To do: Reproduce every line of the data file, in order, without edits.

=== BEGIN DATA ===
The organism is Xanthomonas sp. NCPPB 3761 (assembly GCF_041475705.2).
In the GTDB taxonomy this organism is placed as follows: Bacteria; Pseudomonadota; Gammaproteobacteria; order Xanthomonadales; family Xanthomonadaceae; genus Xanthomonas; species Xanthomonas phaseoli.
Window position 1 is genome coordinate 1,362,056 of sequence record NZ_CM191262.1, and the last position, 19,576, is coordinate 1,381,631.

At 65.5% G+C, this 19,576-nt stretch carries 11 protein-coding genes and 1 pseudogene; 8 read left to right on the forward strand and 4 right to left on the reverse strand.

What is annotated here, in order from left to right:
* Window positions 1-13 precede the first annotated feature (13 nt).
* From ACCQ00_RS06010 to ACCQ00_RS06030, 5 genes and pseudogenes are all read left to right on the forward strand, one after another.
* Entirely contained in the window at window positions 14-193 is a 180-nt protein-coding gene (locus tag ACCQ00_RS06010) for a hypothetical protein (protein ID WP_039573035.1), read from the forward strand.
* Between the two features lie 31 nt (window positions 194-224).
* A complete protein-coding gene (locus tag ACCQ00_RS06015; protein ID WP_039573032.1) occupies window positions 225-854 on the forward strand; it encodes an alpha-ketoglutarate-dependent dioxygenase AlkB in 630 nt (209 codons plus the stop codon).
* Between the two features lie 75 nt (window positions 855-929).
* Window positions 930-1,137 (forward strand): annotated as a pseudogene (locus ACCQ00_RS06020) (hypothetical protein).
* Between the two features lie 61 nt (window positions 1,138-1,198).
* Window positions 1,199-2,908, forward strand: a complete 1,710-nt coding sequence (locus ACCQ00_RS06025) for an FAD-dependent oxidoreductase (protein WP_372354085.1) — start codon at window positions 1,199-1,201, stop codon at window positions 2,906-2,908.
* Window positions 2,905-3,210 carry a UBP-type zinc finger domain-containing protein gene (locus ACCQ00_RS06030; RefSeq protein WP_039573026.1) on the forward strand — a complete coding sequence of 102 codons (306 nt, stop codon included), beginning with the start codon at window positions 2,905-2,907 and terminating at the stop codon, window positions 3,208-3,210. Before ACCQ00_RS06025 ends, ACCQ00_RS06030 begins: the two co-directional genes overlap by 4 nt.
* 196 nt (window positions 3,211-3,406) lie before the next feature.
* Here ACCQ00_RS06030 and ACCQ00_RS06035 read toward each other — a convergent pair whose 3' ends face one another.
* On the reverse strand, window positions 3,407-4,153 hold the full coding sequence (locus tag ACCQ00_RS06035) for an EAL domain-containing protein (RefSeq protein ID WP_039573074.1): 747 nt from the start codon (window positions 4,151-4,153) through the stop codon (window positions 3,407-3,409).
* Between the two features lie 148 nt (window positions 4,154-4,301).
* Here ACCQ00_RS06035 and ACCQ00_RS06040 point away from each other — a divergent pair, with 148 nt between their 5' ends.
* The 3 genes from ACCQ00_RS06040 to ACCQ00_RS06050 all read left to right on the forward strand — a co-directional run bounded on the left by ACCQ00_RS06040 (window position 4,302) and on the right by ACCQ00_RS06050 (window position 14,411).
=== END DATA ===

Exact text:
The organism is Xanthomonas sp. NCPPB 3761 (assembly GCF_041475705.2).
In the GTDB taxonomy this organism is placed as follows: Bacteria; Pseudomonadota; Gammaproteobacteria; order Xanthomonadales; family Xanthomonadaceae; genus Xanthomonas; species Xanthomonas phaseoli.
Window position 1 is genome coordinate 1,362,056 of sequence record NZ_CM191262.1, and the last position, 19,576, is coordinate 1,381,631.

At 65.5% G+C, this 19,576-nt stretch carries 11 protein-coding genes and 1 pseudogene; 8 read left to right on the forward strand and 4 right to left on the reverse strand.

What is annotated here, in order from left to right:
* Window positions 1-13 precede the first annotated feature (13 nt).
* From ACCQ00_RS06010 to ACCQ00_RS06030, 5 genes and pseudogenes are all read left to right on the forward strand, one after another.
* Entirely contained in the window at window positions 14-193 is a 180-nt protein-coding gene (locus tag ACCQ00_RS06010) for a hypothetical protein (protein ID WP_039573035.1), read from the forward strand.
* Between the two features lie 31 nt (window positions 194-224).
* A complete protein-coding gene (locus tag ACCQ00_RS06015; protein ID WP_039573032.1) occupies window positions 225-854 on the forward strand; it encodes an alpha-ketoglutarate-dependent dioxygenase AlkB in 630 nt (209 codons plus the stop codon).
* Between the two features lie 75 nt (window positions 855-929).
* Window positions 930-1,137 (forward strand): annotated as a pseudogene (locus ACCQ00_RS06020) (hypothetical protein).
* Between the two features lie 61 nt (window positions 1,138-1,198).
* Window positions 1,199-2,908, forward strand: a complete 1,710-nt coding sequence (locus ACCQ00_RS06025) for an FAD-dependent oxidoreductase (protein WP_372354085.1) — start codon at window positions 1,199-1,201, stop codon at window positions 2,906-2,908.
* Window positions 2,905-3,210 carry a UBP-type zinc finger domain-containing protein gene (locus ACCQ00_RS06030; RefSeq protein WP_039573026.1) on the forward strand — a complete coding sequence of 102 codons (306 nt, stop codon included), beginning with the start codon at window positions 2,905-2,907 and terminating at the stop codon, window positions 3,208-3,210. Before ACCQ00_RS06025 ends, ACCQ00_RS06030 begins: the two co-directional genes overlap by 4 nt.
* 196 nt (window positions 3,211-3,406) lie before the next feature.
* Here ACCQ00_RS06030 and ACCQ00_RS06035 read toward each other — a convergent pair whose 3' ends face one another.
* On the reverse strand, window positions 3,407-4,153 hold the full coding sequence (locus tag ACCQ00_RS06035) for an EAL domain-containing protein (RefSeq protein ID WP_039573074.1): 747 nt from the start codon (window positions 4,151-4,153) through the stop codon (window positions 3,407-3,409).
* Between the two features lie 148 nt (window positions 4,154-4,301).
* Here ACCQ00_RS06035 and ACCQ00_RS06040 point away from each other — a divergent pair, with 148 nt between their 5' ends.
* The 3 genes from ACCQ00_RS06040 to ACCQ00_RS06050 all read left to right on the forward strand — a co-directional run bounded on the left by ACCQ00_RS06040 (window position 4,302) and on the right by ACCQ00_RS06050 (window position 14,411).